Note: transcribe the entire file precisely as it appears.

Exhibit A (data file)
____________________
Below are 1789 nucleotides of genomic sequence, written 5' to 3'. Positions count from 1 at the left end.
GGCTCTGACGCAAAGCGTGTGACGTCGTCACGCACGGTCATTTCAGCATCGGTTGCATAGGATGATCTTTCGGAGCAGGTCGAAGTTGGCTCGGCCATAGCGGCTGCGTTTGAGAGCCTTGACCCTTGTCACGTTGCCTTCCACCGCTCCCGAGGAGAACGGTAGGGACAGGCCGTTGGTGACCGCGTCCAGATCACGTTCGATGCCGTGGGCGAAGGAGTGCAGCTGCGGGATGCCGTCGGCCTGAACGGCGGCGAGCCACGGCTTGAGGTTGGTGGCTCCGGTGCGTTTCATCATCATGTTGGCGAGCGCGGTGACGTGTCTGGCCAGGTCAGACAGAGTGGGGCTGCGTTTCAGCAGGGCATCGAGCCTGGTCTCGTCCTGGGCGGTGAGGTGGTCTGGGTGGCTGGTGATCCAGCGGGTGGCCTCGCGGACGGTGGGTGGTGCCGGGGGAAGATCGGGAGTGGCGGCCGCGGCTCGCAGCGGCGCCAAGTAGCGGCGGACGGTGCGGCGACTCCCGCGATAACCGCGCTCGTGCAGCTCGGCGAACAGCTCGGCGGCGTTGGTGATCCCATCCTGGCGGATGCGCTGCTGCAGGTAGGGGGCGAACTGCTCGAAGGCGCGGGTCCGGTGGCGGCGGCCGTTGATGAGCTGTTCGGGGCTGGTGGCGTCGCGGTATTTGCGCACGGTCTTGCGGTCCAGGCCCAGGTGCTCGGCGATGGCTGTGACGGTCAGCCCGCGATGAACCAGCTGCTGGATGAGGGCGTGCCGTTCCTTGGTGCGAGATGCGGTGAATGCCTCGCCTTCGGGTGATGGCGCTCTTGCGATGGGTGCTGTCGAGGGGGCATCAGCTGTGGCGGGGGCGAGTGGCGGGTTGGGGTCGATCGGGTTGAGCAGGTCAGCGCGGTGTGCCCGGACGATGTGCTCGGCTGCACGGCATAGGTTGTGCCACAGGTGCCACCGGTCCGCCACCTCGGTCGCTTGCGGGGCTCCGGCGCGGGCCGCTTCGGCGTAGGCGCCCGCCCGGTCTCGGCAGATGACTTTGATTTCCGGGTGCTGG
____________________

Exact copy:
Below are 1789 nucleotides of genomic sequence, written 5' to 3'. Positions count from 1 at the left end.
GGCTCTGACGCAAAGCGTGTGACGTCGTCACGCACGGTCATTTCAGCATCGGTTGCATAGGATGATCTTTCGGAGCAGGTCGAAGTTGGCTCGGCCATAGCGGCTGCGTTTGAGAGCCTTGACCCTTGTCACGTTGCCTTCCACCGCTCCCGAGGAGAACGGTAGGGACAGGCCGTTGGTGACCGCGTCCAGATCACGTTCGATGCCGTGGGCGAAGGAGTGCAGCTGCGGGATGCCGTCGGCCTGAACGGCGGCGAGCCACGGCTTGAGGTTGGTGGCTCCGGTGCGTTTCATCATCATGTTGGCGAGCGCGGTGACGTGTCTGGCCAGGTCAGACAGAGTGGGGCTGCGTTTCAGCAGGGCATCGAGCCTGGTCTCGTCCTGGGCGGTGAGGTGGTCTGGGTGGCTGGTGATCCAGCGGGTGGCCTCGCGGACGGTGGGTGGTGCCGGGGGAAGATCGGGAGTGGCGGCCGCGGCTCGCAGCGGCGCCAAGTAGCGGCGGACGGTGCGGCGACTCCCGCGATAACCGCGCTCGTGCAGCTCGGCGAACAGCTCGGCGGCGTTGGTGATCCCATCCTGGCGGATGCGCTGCTGCAGGTAGGGGGCGAACTGCTCGAAGGCGCGGGTCCGGTGGCGGCGGCCGTTGATGAGCTGTTCGGGGCTGGTGGCGTCGCGGTATTTGCGCACGGTCTTGCGGTCCAGGCCCAGGTGCTCGGCGATGGCTGTGACGGTCAGCCCGCGATGAACCAGCTGCTGGATGAGGGCGTGCCGTTCCTTGGTGCGAGATGCGGTGAATGCCTCGCCTTCGGGTGATGGCGCTCTTGCGATGGGTGCTGTCGAGGGGGCATCAGCTGTGGCGGGGGCGAGTGGCGGGTTGGGGTCGATCGGGTTGAGCAGGTCAGCGCGGTGTGCCCGGACGATGTGCTCGGCTGCACGGCATAGGTTGTGCCACAGGTGCCACCGGTCCGCCACCTCGGTCGCTTGCGGGGCTCCGGCGCGGGCCGCTTCGGCGTAGGCGCCCGCCCGGTCTCGGCAGATGACTTTGATTTCCGGGTGCTGG